Cockacoeske had a royal personality and did not kowtow to the English. At her meeting with the General Assembly, Cockacoeske was dressed regally, and with “grave Courtlike Gestures and a Majestick Air,” she took a seat at the Council table and refused to speak except through her interpreter son John West, even though the committee members believed that she understood English.

She was the last effective Powhatan Paramountcy leader up until her death in 1686 at the age of 46.

Most importantly, as seen above, the 1677 treaty below was the second of its kind after the one signed in 1646 with the English. This Middle Plantation Treaty was made after the breaking of that treaty in 1676 by Nathaniel Bacon’s Rebellion, where many Pamunkey were killed, imprisoned or enslaved. Having grown up during the most unstable of times, Cockacoeske’s back was up against the wall. Now accustomed to enemy tribes taking advantage of the English destabilizing invasion and its uncontrollable populace, she had experienced the instability caused by both the English subjects and opportunistic Indigenous enemy nations.  

At the Assembly, Cockacoeske negotiated for the release of the survivors of Bacon's Rebellion and compensation for Pamunkey losses. Bacon died at 29 years old from the "bloody flux" or dysentery soon after his short-lived rebellion. Some English at that time believed his painful death was caused by a Pamunkey priest induced “Powhatan's revenge."

What is more revealing in the treaty exhibited English paranoia based on their fears of the Indigenous warrior nations within their vicinity. And the extent of Cockacoeske's vast Powhatan Paramountcy's power which included today's states of Virginia, North Carolina, Maryland and the District of Columbia. (See the Virginia Territorial map below in NOTES).

The following treaty article's item XXII and the signatories under it, tell you exactly who came under Cockacoeske’s inherited domain.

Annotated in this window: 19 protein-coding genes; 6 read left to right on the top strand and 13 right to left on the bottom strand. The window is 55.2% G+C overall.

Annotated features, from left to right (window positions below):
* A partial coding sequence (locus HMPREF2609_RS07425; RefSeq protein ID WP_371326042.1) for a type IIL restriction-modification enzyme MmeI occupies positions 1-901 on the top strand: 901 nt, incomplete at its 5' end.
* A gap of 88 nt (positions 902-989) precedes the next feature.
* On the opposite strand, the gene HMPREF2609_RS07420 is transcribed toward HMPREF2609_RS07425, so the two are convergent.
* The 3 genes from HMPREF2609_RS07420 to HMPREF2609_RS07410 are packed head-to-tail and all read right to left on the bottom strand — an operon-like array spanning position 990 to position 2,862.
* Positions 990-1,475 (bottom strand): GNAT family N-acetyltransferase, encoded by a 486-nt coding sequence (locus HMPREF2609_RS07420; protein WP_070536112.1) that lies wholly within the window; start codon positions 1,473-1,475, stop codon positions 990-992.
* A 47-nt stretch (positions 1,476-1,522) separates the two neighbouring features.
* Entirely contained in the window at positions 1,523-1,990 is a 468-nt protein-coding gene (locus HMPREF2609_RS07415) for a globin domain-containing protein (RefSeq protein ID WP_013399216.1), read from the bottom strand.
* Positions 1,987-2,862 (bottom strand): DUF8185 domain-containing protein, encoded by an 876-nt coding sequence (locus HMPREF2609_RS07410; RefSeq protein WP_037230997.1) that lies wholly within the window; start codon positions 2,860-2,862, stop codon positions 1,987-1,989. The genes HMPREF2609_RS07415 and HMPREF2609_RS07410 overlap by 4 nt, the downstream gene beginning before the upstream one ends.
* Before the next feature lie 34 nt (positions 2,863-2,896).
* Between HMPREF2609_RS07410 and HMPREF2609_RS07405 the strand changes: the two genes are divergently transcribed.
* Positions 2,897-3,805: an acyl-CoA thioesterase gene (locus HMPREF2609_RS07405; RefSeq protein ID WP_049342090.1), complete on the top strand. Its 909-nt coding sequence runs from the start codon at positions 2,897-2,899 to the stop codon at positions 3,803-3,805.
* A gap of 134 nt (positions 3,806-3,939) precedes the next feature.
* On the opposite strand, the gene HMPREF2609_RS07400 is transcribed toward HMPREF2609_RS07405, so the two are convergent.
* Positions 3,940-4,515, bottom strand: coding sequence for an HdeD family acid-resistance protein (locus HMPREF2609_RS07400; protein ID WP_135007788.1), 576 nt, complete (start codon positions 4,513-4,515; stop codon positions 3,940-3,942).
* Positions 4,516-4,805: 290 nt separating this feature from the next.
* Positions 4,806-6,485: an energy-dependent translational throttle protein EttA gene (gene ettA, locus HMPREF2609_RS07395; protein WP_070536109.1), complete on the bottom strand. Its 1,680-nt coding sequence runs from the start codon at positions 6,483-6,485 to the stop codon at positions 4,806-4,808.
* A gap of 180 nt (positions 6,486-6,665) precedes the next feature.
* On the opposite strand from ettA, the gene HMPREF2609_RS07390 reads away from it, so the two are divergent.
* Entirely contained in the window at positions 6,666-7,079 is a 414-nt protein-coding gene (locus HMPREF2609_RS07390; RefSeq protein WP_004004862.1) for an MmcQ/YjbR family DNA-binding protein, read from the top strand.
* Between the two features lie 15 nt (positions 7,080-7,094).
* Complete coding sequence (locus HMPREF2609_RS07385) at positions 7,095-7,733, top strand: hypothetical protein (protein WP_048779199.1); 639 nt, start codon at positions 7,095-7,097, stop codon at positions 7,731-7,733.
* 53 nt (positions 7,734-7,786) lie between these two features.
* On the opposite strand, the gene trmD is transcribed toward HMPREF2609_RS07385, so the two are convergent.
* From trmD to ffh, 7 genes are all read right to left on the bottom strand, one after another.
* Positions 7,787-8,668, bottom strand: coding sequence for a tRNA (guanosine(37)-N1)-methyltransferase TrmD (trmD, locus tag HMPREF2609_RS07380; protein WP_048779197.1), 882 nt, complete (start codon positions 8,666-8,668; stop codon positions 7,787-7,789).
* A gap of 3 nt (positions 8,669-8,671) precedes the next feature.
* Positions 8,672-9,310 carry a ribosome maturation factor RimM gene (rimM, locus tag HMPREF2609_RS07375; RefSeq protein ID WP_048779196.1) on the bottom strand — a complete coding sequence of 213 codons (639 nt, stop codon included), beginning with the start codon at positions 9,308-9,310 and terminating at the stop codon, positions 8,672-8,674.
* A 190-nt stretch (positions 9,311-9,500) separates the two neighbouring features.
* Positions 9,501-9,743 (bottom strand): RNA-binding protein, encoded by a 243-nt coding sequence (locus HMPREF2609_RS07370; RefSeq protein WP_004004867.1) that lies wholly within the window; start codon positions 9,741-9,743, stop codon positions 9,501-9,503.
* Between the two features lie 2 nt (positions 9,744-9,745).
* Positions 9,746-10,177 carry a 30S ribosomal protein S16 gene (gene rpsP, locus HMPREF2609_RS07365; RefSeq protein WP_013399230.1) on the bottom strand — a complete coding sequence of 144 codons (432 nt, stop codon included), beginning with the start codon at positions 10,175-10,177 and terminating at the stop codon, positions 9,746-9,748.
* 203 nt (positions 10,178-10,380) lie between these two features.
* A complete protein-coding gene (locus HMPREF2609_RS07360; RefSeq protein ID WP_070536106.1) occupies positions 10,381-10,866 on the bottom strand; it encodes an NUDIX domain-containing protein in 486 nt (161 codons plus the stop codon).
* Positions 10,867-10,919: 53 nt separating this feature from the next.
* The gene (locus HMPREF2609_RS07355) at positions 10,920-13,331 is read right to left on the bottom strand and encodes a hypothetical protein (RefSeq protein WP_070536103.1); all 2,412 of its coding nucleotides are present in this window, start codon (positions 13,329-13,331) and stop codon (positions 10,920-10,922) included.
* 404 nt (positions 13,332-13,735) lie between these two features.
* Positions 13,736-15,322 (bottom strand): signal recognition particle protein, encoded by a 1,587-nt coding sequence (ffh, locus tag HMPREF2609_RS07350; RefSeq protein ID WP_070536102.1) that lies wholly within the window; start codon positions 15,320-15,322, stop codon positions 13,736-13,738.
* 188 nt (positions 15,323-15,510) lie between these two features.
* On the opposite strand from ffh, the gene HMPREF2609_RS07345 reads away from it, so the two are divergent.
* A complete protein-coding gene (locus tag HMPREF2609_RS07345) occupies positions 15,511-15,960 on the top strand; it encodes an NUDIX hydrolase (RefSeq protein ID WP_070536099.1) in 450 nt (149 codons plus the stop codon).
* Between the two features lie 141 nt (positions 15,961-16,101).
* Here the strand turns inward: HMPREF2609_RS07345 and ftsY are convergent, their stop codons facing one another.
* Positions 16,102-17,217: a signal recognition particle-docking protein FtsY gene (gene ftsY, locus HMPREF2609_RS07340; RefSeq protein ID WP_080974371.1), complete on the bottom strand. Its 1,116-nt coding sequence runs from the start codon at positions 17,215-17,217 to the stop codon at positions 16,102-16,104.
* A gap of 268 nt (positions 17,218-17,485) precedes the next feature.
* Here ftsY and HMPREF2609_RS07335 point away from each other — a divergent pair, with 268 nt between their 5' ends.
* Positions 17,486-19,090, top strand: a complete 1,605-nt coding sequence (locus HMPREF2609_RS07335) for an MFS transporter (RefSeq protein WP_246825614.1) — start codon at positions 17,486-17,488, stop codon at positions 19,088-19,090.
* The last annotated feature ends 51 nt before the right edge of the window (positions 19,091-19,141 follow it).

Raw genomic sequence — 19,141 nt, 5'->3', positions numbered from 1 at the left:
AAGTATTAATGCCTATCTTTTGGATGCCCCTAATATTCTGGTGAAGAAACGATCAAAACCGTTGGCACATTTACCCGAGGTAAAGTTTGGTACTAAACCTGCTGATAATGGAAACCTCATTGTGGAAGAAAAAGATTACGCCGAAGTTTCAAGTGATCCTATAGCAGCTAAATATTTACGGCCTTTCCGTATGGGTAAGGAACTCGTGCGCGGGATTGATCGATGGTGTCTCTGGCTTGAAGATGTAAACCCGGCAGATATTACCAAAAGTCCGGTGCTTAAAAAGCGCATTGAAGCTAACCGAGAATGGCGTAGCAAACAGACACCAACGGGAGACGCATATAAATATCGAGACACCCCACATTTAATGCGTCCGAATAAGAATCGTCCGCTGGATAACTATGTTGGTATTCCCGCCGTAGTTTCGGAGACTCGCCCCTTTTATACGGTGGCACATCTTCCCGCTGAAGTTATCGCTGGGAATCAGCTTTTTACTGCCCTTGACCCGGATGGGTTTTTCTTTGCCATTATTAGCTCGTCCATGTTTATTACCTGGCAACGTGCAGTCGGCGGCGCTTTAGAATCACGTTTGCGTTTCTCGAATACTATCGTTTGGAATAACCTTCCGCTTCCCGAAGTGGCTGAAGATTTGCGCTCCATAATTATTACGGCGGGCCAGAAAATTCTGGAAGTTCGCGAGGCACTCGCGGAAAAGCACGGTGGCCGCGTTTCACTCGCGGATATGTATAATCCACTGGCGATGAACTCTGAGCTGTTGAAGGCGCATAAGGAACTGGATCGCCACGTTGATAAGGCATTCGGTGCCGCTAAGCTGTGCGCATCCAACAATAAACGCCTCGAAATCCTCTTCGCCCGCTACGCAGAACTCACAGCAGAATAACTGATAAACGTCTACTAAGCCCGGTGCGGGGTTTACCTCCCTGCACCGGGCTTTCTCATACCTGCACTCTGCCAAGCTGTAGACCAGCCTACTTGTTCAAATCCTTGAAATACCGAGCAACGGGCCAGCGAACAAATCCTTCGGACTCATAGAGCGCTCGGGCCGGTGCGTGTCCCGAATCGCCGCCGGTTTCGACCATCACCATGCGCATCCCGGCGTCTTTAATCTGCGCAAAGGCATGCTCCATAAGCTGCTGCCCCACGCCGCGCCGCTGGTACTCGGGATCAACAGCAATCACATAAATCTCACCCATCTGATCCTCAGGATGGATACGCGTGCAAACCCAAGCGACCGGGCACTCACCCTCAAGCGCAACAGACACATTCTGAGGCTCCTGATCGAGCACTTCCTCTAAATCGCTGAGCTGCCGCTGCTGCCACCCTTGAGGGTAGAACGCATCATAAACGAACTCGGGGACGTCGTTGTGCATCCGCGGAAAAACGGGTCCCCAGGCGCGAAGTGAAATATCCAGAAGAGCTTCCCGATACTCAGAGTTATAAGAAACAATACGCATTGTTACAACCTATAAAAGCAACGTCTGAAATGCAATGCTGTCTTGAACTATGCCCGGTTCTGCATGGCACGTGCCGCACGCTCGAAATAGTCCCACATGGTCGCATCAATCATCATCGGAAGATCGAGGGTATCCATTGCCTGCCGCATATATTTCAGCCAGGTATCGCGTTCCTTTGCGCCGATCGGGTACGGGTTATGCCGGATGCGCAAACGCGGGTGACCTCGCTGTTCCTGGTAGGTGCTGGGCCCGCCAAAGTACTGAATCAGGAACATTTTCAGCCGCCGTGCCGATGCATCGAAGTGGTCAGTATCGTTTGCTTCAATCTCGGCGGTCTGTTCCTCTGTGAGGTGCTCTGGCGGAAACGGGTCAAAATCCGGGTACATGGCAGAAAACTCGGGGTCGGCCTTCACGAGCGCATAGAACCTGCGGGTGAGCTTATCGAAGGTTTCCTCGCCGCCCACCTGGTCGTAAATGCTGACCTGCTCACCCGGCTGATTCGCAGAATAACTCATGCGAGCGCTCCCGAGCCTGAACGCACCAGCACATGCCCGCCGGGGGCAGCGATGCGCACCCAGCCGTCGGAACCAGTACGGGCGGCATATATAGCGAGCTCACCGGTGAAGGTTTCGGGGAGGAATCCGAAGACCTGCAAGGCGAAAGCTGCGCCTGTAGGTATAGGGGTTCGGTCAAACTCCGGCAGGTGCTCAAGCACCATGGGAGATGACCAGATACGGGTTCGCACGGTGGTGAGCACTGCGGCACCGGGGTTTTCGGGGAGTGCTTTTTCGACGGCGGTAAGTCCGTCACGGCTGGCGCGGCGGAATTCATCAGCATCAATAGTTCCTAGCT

The Middle Plantation Treaty of 1677

Between Virginia's Indian Head Chiefs and Charles II (The King of Great Britain)

Treaties are supposed to be binding contracts which, in America's case, are not always honored between the United States and its Indigenous people. Typically, English subjects soon broke the 1677 treaty by Bacon’s murderous and destructive acts. Still composed of mostly violent Englishmen, the territory’s invaders continued to steal Powhatan land, denude forests and drive out its Indigenous landowner protectors. The clash between both cultures was based on different concepts of land ownership. The Indigenous belief was that humans were caretakers of Mother Earth, not her masters. The English believed that they had the Christian god-given domain over all of the Earth’s "lesser beings" and even the land itself. Unfortunately, they and their successor’s mishandling of land husbandry has eventually brought the planet to the brink of environmental destruction via global warming.

Yet this 1677 Treaty of Middle Plantation in Williamsburg, Virginia, reveals the recognition by the English of the largest Indigenous political government which they had met in North America, the Powhatan Paramountcy. One just has to dissect the agreements below to see who the arriving English recognized as the most important political entities in the vast territory which they viewed in 1609 as "The Virginia Territory." (See map in NOTES.) Other nations within the original Virginia Territory were considered "Petty Kingdoms" by the English who were experienced in European governmental structures.

Charles II of Great Britain, France, Ireland and Virginia after turmoil in England who was brought back to the throne after the beheading of Charles I and Oliver Cromwell’s ensuing civil war (actually, a series of civil wars between 1642-1651).


"With the several Indian Kings and Queens and Assignors and Subscribers hereunto made and Concluded at the Camp of Middle plantation, the 29th day May, 1677; being the day of the most happy birth and Restoration of our said Sovereign Lord, and  in the  XXIX year of his said Majesties Reign.

By the Right Honorable Herbert Jeffreys Esquire Governor and Capt. General of his Majesties Colony of Virginia; Present the Honorable Sir John Berry, Knight and Morrrison, Esquire his most Sacred Majesties Commissioners appointed under the great Seale of England for the Virginia affairs, And the Honorable Council of State of the said Colony.


Whereas his most Sacred Mantle hath of his own Royal grace and mere motion entrusted to my care and endeavors the Renewing management and concluding a good peace with the Neighbor Indians in order whereunto with the advice and Assistance of the honorable Sir John Berry, Knight and Francis Morrison, Esquire I have here caused to be drawn up these ensuing Articles and Overtures for the firm grounding and sure establishment of a good and just Peace with the said Indians, and that it my be a Secure and homing one founded upon the strong Pillars of Reciprocal Justice by confirming to them their just Rights and by Redress of their wrongs and injuries that so the great God who is god of peace and Lover of Justice may uphold and prosper this out mutual League and Amity.  It is hereby Concluded, consented to and mutually agreed as follows:"


[The following is an abbreviation of the 22 agreements between the "Indians" and the English]